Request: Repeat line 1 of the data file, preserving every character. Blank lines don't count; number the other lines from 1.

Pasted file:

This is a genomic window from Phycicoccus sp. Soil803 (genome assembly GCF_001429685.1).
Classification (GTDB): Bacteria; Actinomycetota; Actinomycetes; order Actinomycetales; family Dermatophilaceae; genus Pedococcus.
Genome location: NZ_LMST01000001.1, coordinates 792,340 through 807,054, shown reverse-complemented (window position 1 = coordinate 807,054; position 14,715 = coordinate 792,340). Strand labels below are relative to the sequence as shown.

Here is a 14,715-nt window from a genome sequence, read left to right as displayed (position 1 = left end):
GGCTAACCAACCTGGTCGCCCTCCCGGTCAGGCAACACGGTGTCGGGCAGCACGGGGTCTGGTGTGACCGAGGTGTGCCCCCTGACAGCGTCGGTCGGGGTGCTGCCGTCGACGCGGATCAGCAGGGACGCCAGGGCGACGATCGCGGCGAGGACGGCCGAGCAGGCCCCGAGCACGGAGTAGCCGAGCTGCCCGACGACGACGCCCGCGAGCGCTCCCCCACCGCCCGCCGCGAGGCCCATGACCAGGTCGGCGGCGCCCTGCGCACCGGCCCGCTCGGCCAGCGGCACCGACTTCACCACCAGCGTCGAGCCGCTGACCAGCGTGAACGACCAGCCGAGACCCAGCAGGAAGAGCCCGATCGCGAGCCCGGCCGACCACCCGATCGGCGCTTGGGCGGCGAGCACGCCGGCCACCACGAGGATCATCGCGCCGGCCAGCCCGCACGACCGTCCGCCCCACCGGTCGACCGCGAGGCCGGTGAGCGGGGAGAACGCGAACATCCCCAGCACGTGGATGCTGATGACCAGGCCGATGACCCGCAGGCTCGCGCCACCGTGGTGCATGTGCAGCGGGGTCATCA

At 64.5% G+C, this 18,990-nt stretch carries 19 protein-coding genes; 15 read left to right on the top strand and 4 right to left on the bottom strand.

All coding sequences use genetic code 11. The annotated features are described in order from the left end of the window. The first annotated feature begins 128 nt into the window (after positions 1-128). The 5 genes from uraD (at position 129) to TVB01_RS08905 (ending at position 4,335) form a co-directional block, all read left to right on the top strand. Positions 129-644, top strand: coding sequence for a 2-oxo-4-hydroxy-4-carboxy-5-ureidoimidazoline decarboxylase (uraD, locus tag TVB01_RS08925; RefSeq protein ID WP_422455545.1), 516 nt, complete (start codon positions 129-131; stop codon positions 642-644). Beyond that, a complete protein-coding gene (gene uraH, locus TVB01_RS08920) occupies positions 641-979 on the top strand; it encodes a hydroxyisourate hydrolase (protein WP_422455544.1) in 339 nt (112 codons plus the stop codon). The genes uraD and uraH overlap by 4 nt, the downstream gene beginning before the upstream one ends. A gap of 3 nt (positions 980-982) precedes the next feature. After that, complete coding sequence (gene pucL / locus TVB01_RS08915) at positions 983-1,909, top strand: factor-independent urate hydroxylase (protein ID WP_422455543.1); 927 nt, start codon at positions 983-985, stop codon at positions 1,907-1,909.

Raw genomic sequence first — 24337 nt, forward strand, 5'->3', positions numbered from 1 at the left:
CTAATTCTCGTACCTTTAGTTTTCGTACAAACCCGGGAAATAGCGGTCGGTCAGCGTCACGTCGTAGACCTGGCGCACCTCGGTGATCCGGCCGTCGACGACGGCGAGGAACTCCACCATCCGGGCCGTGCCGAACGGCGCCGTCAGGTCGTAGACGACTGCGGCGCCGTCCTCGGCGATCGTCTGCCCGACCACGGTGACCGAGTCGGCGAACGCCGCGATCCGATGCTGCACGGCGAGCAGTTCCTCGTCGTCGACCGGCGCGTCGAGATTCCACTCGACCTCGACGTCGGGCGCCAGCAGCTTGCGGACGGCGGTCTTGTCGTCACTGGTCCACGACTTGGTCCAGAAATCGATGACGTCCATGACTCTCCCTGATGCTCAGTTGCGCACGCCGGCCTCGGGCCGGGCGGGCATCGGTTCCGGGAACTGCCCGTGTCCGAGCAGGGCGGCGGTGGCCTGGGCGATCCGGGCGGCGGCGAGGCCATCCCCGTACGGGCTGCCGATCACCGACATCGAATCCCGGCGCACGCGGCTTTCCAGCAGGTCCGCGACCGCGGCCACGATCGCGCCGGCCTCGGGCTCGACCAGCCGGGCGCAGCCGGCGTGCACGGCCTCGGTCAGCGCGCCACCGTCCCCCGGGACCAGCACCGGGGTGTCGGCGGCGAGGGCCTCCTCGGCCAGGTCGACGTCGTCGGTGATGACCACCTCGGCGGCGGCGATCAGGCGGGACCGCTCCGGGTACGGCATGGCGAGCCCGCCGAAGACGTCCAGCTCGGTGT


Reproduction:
This is a genomic window from Phycicoccus sp. Soil803 (genome assembly GCF_001429685.1).